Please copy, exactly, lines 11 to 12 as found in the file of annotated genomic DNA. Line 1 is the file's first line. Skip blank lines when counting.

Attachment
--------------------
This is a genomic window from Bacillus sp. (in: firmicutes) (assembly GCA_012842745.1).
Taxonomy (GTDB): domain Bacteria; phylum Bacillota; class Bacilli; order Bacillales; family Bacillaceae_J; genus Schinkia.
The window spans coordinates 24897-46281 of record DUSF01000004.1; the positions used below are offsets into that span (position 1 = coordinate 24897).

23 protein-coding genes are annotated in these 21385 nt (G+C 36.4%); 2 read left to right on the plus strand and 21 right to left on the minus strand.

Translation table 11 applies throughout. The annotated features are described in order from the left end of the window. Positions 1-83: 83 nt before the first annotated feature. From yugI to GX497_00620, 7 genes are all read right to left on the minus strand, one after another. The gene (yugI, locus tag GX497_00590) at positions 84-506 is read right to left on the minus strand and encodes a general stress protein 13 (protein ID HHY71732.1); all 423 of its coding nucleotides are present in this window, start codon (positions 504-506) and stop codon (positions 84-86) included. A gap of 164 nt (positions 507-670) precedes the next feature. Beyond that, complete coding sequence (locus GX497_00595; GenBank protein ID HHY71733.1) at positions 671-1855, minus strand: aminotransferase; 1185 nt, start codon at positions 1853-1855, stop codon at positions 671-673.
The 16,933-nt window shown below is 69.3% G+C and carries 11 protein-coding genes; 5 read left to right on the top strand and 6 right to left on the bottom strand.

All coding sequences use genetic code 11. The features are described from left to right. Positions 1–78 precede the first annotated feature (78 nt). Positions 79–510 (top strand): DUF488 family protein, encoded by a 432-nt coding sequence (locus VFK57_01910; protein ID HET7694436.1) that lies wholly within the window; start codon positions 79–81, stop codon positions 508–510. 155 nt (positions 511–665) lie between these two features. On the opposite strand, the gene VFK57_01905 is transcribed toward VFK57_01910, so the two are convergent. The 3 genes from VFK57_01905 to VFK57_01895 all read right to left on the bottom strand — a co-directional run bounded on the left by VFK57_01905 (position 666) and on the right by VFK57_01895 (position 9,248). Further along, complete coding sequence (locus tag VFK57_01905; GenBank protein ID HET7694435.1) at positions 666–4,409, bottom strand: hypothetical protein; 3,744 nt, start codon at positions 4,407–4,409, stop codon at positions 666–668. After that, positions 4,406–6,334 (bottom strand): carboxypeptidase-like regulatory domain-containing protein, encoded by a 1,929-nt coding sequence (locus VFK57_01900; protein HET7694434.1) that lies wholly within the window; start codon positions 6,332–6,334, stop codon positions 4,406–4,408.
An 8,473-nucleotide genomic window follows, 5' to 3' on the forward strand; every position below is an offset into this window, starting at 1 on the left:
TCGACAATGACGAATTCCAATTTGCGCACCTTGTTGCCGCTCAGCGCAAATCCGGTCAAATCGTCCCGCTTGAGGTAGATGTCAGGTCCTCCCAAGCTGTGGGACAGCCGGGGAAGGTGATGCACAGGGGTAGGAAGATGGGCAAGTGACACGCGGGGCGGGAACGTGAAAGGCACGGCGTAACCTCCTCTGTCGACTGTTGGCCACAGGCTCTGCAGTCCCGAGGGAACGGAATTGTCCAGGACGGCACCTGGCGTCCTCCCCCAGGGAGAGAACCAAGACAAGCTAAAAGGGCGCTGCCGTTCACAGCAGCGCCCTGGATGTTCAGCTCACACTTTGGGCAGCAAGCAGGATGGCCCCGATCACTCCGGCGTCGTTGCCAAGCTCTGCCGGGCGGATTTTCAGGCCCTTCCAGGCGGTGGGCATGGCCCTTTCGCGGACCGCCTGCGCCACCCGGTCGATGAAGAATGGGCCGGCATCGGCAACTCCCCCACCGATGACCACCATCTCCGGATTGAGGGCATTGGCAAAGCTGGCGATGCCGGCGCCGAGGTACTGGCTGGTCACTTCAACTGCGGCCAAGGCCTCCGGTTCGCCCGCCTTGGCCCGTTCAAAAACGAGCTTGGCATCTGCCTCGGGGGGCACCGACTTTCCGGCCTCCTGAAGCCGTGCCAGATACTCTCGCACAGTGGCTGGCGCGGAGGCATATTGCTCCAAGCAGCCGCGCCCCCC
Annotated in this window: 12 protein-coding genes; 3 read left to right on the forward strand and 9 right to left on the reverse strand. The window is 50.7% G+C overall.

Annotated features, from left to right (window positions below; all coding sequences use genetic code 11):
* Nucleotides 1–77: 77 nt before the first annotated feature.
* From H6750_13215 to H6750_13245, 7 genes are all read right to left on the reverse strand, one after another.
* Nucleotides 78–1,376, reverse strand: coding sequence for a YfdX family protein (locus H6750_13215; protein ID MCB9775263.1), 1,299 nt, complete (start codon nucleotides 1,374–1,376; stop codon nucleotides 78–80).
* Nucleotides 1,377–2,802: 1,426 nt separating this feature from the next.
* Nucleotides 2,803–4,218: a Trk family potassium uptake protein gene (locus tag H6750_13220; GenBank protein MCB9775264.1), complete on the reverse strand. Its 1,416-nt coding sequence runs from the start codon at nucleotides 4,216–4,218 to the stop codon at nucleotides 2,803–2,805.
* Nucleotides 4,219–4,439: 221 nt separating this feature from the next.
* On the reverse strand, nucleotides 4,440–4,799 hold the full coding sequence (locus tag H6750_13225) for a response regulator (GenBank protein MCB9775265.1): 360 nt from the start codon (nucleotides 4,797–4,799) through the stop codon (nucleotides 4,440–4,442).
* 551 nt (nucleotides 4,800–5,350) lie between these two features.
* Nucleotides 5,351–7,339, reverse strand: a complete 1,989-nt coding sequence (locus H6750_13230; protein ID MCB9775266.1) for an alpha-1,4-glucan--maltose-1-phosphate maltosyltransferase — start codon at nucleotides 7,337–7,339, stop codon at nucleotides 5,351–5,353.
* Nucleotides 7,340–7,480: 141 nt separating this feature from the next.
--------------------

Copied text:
Annotated features, from left to right (window positions below; all coding sequences use genetic code 11):
* Nucleotides 1–77: 77 nt before the first annotated feature.